R. Espadine: Oh, thank you so much for listening! Music is a big part of my artistic expression and I have always being involved with vocal groups and solo experiences. Dance too, as I have been exposed to ballet and practiced northern Indian classic dance (Kathak) but music, or better saying, the art of singing, is–in my humble opinion–, the only art you can truly carry with you in a most natural way that does not depend on external tools and conditions and that characteristic is amazing. The songs I managed to compose myself are usually short and inspired by ancient folk ballad tunes. Opera is where I meet almost a perfect combination of all those experiences and expressions and I am a coloratura aficionado.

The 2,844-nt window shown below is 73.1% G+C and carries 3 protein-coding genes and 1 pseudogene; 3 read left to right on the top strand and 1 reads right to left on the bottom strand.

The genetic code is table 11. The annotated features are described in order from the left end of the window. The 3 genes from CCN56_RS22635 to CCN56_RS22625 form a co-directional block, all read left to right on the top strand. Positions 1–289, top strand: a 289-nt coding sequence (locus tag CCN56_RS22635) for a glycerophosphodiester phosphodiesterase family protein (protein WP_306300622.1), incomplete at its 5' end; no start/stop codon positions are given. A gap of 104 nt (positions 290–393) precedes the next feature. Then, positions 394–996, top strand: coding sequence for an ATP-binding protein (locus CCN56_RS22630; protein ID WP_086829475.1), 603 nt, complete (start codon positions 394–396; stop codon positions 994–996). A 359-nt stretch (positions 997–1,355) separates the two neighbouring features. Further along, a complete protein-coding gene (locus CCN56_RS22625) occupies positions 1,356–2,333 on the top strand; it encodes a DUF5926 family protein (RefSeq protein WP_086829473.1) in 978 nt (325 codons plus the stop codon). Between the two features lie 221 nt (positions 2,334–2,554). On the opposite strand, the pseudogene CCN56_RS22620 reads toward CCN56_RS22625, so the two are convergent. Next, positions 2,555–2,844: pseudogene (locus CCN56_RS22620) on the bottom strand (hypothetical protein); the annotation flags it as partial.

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Oberon by Rafael Espadine; from his Instagram page.

 

Devil: Where else do you find the touch of Spirit?

R. Espadine: Besides the artistic inspiration, I would say the obvious: Nature is the highest inspiration. Subject wise I would say that mythology, fairy lore and witchcraft are my favorite subjects.

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Witchy Deity sculptures by Rafael Espadine

“Evil for me has always been a desmesure, an unbalanced excessiveness.”

Devil: When were you first drawn towards the horror genre? Through what medium?

R. Espadine: I guess I have always been fascinated with the supernatural and I see the horror genre, in cinema above all, as the only genre that deals with the subject in all its natural turmoil, especially of its darker shades.